Apple accused of iPhone ban on 'all single-station radio apps'
Company claims beef with single developer
Update Update: This story has been updated with comment from Apple and had been updated in other places to reflect that statement and further conversations with Jim Barcus.
Jim Barcus – the president of DJB Radio Apps, an outfit that has long helped build iPhone apps and other mobile apps for radio stations across the country – says that Apple is now barring all single-station radio applications from the iPhone and iPad. But Apple says otherwise, indicting it merely has a problem with a single app developer.
"There are many unique radio apps on the App Store and we look forward to approving many more," reads a statement from an Apple spokesman sent to The Register. "One developer has attempted to spam the app store with hundreds of variations of essentially the same radio app and that is against our guidelines."
Barcus is broadcasting his claims via an article in Radio Magazine, urging radio station owners to complain directly to Apple and Steve Jobs. "I think after enough broadcast professionals complain and make Apple aware of the fact that radio stations are in fierce competition with each other and listener loyalty makes the listener want to only listen to his favorite radio station, Apple may change this rule," he says.
But again, Apple's statement contradicts Barcus's claims.
According to Barcus, Apple began rejecting single-station radio apps on November 10, declaring that "single station apps are the same as a fart app and represent spam in the iTunes store" and that it "will no longer approve any more radio station apps unless there are hundreds of stations on the same app."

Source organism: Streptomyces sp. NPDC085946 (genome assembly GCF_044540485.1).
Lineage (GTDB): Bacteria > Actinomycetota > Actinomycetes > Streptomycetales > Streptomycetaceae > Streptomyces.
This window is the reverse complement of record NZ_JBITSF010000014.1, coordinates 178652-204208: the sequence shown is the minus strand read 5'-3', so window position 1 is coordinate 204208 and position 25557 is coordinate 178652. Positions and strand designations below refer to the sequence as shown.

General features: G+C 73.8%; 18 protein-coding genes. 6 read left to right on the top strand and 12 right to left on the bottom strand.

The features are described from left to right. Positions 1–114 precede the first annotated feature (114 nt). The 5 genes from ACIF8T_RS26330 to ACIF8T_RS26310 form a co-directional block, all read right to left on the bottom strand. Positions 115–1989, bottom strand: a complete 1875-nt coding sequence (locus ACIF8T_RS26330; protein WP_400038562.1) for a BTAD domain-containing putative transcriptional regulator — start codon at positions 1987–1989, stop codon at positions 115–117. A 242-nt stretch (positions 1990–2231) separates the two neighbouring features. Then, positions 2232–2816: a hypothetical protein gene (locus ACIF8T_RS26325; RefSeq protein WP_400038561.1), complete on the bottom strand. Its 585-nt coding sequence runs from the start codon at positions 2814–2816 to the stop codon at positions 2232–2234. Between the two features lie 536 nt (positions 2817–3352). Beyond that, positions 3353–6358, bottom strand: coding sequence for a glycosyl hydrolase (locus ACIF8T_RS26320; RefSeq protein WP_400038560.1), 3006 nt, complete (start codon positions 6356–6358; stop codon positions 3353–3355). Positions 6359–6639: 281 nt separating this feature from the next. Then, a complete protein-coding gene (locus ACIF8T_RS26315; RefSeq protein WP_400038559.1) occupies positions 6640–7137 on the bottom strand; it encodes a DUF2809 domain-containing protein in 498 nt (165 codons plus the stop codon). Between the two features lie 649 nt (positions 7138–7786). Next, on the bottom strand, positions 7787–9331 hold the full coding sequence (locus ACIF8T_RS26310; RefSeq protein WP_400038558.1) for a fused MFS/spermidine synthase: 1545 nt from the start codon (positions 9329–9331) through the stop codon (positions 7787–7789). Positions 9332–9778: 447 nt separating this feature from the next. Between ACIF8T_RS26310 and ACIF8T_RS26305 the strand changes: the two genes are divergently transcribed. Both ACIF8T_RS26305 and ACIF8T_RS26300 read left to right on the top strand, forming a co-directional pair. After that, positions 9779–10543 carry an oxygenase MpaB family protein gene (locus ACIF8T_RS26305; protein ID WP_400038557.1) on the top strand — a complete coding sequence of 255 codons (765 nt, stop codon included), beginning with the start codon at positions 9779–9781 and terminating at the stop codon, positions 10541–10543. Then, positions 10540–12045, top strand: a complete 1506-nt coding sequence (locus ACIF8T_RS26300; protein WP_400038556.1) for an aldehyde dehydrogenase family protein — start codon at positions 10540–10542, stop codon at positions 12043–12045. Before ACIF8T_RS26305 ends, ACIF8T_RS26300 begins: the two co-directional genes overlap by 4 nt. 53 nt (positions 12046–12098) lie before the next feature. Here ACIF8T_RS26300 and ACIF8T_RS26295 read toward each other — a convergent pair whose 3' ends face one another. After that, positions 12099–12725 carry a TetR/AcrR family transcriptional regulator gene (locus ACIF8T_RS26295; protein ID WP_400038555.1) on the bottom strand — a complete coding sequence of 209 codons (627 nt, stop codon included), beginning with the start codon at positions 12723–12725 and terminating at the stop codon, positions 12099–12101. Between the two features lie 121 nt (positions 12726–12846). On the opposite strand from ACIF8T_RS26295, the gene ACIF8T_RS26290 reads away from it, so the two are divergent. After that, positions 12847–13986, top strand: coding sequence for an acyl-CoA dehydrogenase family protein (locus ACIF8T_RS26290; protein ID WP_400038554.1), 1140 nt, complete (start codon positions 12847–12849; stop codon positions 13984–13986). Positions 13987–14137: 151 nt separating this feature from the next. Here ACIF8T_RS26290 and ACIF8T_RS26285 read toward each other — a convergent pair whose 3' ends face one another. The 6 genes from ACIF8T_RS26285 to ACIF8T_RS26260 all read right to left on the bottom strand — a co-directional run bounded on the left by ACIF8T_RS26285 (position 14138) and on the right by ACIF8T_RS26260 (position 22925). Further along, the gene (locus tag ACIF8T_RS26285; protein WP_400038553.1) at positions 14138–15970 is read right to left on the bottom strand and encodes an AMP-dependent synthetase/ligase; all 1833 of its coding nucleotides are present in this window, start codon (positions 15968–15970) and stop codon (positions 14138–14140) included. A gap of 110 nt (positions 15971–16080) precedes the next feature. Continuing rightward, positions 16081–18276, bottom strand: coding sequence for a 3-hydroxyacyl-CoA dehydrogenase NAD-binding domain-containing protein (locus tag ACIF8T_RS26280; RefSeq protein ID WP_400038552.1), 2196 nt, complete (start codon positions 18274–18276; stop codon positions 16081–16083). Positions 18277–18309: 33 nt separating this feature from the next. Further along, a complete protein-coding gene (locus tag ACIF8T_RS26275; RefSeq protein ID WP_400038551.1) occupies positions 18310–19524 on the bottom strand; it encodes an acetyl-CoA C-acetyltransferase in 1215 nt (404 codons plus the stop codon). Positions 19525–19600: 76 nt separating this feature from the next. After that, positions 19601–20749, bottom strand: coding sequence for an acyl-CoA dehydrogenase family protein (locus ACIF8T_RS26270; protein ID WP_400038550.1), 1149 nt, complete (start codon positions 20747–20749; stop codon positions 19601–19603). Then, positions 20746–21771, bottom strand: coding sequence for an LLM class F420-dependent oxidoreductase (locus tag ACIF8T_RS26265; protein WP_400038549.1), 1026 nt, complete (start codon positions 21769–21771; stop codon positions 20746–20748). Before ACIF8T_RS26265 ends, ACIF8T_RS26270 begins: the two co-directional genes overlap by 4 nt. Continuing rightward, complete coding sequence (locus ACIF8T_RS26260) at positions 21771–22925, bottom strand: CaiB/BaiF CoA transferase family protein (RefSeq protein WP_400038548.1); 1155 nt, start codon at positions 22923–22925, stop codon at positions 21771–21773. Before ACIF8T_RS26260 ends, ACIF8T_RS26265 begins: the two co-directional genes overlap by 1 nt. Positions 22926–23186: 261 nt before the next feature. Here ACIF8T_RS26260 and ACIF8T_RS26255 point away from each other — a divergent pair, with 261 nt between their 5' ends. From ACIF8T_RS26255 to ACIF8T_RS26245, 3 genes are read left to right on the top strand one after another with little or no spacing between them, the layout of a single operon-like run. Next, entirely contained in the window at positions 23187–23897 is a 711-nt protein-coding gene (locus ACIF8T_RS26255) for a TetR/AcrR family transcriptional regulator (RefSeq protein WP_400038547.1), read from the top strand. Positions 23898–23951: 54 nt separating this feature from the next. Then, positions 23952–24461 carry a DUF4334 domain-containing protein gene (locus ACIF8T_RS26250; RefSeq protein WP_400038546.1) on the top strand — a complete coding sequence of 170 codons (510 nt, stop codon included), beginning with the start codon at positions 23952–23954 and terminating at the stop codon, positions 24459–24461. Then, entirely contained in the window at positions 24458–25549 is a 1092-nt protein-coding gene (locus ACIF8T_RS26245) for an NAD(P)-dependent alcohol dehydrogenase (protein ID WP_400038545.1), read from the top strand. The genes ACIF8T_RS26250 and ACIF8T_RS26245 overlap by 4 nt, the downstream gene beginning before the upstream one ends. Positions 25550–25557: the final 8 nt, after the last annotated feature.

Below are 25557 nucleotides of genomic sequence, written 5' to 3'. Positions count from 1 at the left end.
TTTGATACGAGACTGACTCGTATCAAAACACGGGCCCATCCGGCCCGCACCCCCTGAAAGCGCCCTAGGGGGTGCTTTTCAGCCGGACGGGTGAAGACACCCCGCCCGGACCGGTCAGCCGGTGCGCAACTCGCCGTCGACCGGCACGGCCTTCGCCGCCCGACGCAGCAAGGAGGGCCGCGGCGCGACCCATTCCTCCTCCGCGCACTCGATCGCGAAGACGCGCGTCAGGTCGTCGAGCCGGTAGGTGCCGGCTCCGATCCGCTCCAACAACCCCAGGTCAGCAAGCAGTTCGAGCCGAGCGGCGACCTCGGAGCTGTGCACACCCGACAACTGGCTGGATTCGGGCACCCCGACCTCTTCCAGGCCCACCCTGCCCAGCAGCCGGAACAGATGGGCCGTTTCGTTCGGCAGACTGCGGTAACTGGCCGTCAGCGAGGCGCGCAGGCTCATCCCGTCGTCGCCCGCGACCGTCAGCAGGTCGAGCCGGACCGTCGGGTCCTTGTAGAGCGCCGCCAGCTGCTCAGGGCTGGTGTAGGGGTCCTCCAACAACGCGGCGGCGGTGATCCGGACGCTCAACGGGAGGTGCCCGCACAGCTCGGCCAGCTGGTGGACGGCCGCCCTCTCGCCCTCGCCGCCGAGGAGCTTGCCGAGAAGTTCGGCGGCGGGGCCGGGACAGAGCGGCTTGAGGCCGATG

Barcus can't see the logic of such a stance. "[Apple doesn't] understand that radio stations are in fierce competition," he told The Reg. "[Apple] just wants all radio stations to be on one big fat app, and that's just not going to happen."
As Barcus points out, Apple's recently introduced App Store guidelines say that "developers 'spamming' the App Store with many versions of similar apps will be removed from the iOS Developer Program." Although Barcus acknowledged that the apps he helps build for radio stations are similar, he said that each station has its own Apple developer account and that each app is named and tagged according to the station's call letters and location. "If you search on 'radio station app,' you're not going to see these applications," he tells us. "This isn't like you're getting spam. It's not like keying in 'Fart app.'"
But after further conversions with Barcus after Apple released it's statement, it appears that multiple apps were indeed submitted from his account – though he also says that third-party accounts were used as well.
Barcus also pointed to what he called inconsistencies in Apple's stance. "Every Pizza joint can have its own app. There are more than 900 flashlight apps. More than 3,000 apps that do maps," he says. "But radio stations cannot have their own apps."
Barcus said he had emailed Steve Jobs directly to appeal for a change of heart. But, according to Barcus, Jobs upheld Apple's stance with typical brevity. "Sorry, we’ve made our decision," Jobs replied, according to Barcus
Fart-app-like 'spam' aside, Apple could be angling to offer some sort of radio tool of its own. "This may be about money," Barcus says. Rumors have long suggested that Apple is building its own FM radio app for the iPhone, and later versions of the Jesus Phone include an FM transmitter and receiver hardware.